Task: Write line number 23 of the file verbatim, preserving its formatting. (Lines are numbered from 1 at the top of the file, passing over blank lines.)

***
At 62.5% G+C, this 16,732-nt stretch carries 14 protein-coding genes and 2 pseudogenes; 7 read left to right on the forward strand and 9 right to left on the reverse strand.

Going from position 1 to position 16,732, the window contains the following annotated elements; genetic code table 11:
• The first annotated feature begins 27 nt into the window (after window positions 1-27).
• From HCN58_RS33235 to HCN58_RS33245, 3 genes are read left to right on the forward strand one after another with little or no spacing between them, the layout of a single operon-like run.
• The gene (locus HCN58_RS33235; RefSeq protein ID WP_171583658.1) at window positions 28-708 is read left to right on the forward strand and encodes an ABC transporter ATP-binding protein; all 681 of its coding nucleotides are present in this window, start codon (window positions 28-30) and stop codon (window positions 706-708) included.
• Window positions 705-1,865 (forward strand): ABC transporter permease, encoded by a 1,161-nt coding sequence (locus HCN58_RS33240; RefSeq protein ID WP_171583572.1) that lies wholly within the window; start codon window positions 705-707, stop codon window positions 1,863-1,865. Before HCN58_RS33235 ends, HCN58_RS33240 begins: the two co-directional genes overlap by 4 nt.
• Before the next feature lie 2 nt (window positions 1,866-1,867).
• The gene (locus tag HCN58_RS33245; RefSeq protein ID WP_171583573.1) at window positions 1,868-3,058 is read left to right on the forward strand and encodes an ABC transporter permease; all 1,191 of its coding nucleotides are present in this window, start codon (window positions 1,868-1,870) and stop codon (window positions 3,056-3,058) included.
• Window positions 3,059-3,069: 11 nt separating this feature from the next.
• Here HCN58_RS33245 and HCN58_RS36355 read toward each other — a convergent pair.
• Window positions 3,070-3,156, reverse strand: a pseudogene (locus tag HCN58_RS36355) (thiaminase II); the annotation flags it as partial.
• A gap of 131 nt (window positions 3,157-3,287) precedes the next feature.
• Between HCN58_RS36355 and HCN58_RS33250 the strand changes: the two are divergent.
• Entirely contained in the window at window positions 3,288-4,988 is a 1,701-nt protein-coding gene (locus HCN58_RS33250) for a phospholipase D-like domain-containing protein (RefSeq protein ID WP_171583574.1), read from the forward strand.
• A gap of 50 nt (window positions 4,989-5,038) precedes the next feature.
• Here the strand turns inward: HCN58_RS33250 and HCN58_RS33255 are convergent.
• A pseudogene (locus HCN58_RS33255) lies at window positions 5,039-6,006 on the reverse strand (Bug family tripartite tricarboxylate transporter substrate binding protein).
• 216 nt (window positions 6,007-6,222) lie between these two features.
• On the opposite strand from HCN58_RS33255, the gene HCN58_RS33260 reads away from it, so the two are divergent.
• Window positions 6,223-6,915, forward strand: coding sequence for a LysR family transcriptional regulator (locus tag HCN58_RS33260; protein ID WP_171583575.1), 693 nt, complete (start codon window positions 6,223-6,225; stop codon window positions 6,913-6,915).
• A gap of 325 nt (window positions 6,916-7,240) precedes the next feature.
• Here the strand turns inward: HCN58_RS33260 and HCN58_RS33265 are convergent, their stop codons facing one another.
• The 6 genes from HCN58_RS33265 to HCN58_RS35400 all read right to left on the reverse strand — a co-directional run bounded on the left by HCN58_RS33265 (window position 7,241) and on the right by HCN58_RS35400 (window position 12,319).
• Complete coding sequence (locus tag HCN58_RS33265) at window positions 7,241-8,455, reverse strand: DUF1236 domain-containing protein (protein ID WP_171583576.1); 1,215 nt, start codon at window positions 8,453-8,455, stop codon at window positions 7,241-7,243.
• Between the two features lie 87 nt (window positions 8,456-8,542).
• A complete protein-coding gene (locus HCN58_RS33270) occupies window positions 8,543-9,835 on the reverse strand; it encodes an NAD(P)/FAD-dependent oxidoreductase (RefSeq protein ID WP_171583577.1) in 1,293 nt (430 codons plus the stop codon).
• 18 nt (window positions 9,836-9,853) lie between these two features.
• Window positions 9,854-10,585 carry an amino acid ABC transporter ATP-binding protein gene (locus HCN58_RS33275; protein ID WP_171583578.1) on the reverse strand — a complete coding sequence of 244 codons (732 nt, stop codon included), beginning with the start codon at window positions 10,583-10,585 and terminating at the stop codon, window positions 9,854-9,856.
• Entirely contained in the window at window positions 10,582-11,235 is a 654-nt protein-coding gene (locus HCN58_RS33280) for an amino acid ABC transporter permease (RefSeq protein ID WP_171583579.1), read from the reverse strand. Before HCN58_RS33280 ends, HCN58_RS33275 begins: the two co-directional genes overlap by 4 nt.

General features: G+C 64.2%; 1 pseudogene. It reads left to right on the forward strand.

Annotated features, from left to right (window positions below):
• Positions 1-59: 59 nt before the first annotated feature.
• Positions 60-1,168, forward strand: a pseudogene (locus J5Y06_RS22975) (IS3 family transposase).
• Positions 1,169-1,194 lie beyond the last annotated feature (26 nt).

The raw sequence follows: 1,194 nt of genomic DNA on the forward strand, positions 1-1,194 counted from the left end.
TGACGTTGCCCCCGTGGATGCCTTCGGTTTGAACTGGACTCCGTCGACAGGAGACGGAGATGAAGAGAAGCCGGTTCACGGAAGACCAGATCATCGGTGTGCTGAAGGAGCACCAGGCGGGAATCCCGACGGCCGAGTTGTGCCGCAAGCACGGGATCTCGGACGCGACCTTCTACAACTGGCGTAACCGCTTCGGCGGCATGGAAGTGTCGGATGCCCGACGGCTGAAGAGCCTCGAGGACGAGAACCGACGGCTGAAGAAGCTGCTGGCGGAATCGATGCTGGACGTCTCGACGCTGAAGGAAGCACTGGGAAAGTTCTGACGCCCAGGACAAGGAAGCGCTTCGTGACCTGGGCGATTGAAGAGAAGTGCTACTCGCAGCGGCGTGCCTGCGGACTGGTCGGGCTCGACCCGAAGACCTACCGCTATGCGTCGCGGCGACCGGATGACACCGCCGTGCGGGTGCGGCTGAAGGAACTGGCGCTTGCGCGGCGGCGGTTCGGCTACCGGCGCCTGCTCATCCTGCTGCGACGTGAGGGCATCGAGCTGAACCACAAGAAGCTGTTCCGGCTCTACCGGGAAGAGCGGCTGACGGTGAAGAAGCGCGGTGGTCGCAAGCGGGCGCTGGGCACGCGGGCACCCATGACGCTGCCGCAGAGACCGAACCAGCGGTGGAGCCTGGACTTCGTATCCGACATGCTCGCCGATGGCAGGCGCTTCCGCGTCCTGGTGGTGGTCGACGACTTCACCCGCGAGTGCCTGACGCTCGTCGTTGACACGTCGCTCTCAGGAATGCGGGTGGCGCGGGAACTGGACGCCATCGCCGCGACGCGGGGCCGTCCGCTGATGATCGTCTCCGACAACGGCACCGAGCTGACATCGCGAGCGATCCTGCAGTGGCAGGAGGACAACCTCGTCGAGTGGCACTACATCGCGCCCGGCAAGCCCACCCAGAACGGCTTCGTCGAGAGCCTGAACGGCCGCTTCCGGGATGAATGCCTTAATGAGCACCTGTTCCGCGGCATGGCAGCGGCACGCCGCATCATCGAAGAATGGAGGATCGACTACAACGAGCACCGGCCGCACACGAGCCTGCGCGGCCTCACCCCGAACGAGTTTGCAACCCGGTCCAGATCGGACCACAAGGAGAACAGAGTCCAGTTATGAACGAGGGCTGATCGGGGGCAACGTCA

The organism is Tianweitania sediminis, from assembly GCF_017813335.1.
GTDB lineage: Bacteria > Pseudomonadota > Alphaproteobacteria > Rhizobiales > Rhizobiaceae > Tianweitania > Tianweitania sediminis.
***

• The 6 genes from HCN58_RS33265 to HCN58_RS35400 all read right to left on the reverse strand — a co-directional run bounded on the left by HCN58_RS33265 (window position 7,241) and on the right by HCN58_RS35400 (window position 12,319).